This guest post by Laura Shamas appears as part of our theme week on The Terror of Little Girls.
When I first saw Arthur Miller’s The Crucible as a child, I found it utterly terrifying; why could this crowd of girls see and feel things that no adult could? Later, studying it in school and learning about its allegorical references to McCarthyism in the 1950s, I appreciated this American theatre classic at a deeper level. Miller’s examination of the Salem Witch Trials, held in the Province of Massachusetts Bay from 1692-3, depicts the internal, secretive drive of a New England witch hunt, and how paranoia quickly escalates to devastate a marriage, a family, neighbors, and eventually, to cripple an entire community. The actions of little girls set it all in motion.
The Crucible had its premiere on Broadway in January of 1953. In his 1987 memoir Time Bends: A Life, Miller describes a 1952 flash of understanding of “the Puritan cult” upon viewing etchings and woodcuts on the walls of the Historical Society Witch Museum: “Portrayed were the afflicted innocent girls pointing in terror at some farmer’s wife who was secretly persecuting them and yet stood in proud contempt of their Christian accusations” (p. 42).
Much as been written about Miller’s “fictionalization” of the Salem trial accounts, e.g., the conflation of characters, and the changing of characters’ ages. For example, accuser Abigail Williams was around 11 years old during the actual trials, not 17. John Proctor was about 60, not a youthful man. In 1996, Miller responded to some of this, as quoted in the New York Times: “My job as a dramatist is to create a drama, not documentary history—any more, if I may say, than Shakespeare had in mind when he created his kings and characters who had very little resemblance to the real people.”
When I saw the 1996 film of The Crucible, penned by Miller and directed by Nicholas Hytner, I was struck by its depiction of the condemnation of female sexuality in the Puritan world. The theme of “the witch as female scapegoat” is applicable to the film. Miller mentions female sexuality perceived as horror in a 1996 NY Times op-ed entitled “Salem Revisited”: “Witch hunts are always spooked by women’s horrifying sexuality awakened by the superstud Devil. In Europe, where tens of thousands perished in the hunts, broadsides showed the Devil with two phalluses, one above the other. And of course mankind’s original downfall came about when the Filthy One corrupted the mother of mankind.”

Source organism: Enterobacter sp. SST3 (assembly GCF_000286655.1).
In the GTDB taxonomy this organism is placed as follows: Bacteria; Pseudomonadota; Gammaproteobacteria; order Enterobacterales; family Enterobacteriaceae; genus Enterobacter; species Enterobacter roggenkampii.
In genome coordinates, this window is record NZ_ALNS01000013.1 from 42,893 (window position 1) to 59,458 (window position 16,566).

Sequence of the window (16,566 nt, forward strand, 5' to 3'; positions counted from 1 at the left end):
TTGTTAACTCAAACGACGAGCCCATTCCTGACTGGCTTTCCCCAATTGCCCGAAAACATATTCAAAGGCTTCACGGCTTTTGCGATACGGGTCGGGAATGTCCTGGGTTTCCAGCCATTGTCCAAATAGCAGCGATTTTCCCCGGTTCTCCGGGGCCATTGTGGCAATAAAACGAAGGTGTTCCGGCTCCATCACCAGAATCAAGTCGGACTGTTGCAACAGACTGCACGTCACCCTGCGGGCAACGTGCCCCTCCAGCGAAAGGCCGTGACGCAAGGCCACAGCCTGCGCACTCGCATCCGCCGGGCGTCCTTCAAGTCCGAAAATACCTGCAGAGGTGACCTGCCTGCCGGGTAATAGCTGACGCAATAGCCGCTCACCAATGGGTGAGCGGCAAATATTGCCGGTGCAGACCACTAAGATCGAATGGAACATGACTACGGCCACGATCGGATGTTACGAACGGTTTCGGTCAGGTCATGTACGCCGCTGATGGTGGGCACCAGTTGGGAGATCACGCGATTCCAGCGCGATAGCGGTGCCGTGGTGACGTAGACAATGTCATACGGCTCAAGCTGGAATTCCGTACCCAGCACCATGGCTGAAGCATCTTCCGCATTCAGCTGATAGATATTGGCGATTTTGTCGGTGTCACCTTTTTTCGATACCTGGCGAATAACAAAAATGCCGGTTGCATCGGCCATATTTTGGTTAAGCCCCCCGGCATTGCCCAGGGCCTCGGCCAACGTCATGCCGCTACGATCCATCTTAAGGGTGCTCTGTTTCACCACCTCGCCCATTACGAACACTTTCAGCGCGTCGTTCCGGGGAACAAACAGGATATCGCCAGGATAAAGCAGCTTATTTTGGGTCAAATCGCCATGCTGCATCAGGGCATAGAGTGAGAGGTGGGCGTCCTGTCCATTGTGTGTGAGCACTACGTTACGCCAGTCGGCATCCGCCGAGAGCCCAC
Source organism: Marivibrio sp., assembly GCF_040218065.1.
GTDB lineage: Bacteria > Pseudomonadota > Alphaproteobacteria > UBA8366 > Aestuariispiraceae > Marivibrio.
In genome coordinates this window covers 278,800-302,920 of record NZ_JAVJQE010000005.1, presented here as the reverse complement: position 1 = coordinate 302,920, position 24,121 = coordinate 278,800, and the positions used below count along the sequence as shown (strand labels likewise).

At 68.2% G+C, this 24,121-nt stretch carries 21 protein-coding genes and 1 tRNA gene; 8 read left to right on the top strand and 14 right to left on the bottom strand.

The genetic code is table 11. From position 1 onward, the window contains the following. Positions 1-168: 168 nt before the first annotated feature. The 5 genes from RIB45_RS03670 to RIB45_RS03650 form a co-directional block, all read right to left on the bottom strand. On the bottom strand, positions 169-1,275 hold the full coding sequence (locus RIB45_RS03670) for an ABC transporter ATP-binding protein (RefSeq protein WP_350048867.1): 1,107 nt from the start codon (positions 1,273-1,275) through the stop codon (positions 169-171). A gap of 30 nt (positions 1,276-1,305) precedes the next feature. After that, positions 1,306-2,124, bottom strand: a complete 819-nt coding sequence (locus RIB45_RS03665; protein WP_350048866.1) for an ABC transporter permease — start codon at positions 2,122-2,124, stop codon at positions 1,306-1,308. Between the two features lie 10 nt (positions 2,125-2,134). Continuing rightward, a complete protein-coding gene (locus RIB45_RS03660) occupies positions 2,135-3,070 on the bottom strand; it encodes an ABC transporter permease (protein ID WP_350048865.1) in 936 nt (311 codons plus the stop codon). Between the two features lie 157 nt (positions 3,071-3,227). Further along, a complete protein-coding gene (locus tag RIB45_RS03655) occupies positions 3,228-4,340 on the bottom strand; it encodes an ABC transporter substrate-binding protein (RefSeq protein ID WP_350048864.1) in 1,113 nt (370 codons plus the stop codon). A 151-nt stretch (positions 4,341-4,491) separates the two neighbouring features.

In “Salem Revisited,” Miller describes Puritanical views of race and sexuality related to Tituba from Barbados, who was enslaved to Reverend Samuel Parris at the time of the trials. As one of the few people of color in Salem Village, Tituba was abused and treated as Other. Miller notes: “Tituba was tortured into naming women she had seen with the Devil, thus starting the hunt on its way. The conflation of female sexuality and blackness in a white world is an old story, and here it had lethal result.”
Due to space limitations, I’ll narrow my analysis to three key scenes in the film: the opening dancing scene in the forest, the first accusation scene near Betty’s bed, and a courtroom “yellow bird” scene near the end, involving the condemnation of Mary Warren (Karron Graves), who works for John (Daniel Day-Lewis) and Elizabeth Proctor (Joan Allen).
In a marked difference from the play’s opening, the movie begins at night as teenaged Abigail Williams (played by Winona Ryder) awakens a young girl named Betty Parris (Rachael Bella). Together, they sneak out of the house, lit by a full moon, and head into the dark woods; other girls join them. The group of giggling Puritan girls, ranging in ages from about 6 to 17, tramp through the wild forest together until they reach a ceremonial campfire. When they’ve gathered in a circle, Tituba (Charlayne Woodard) asks: “What’d you bring me?” The girls each put something into a boiling cauldron at the fire’s center–an herb or toad, and a boy’s name is uttered as part of a spell. Young Betty, notably, says nothing but puts something into the pot. Abigail supplies a live black chicken for the brew. Tituba twirls the animal above her head as part of a ritual, and sings in another language. The girls dance and sway to Tituba’s music, and express their longings for certain young men or boys, by name. Although Abby says nothing, the other girls volunteer that Abby wants John Proctor for her love match. Then suddenly, Abby takes the chicken from Tituba, smashes its head, and is splattered with blood. She smears it onto her face. This inspires the other girls to scream, and a few of them disrobe, dancing in “hysteria.”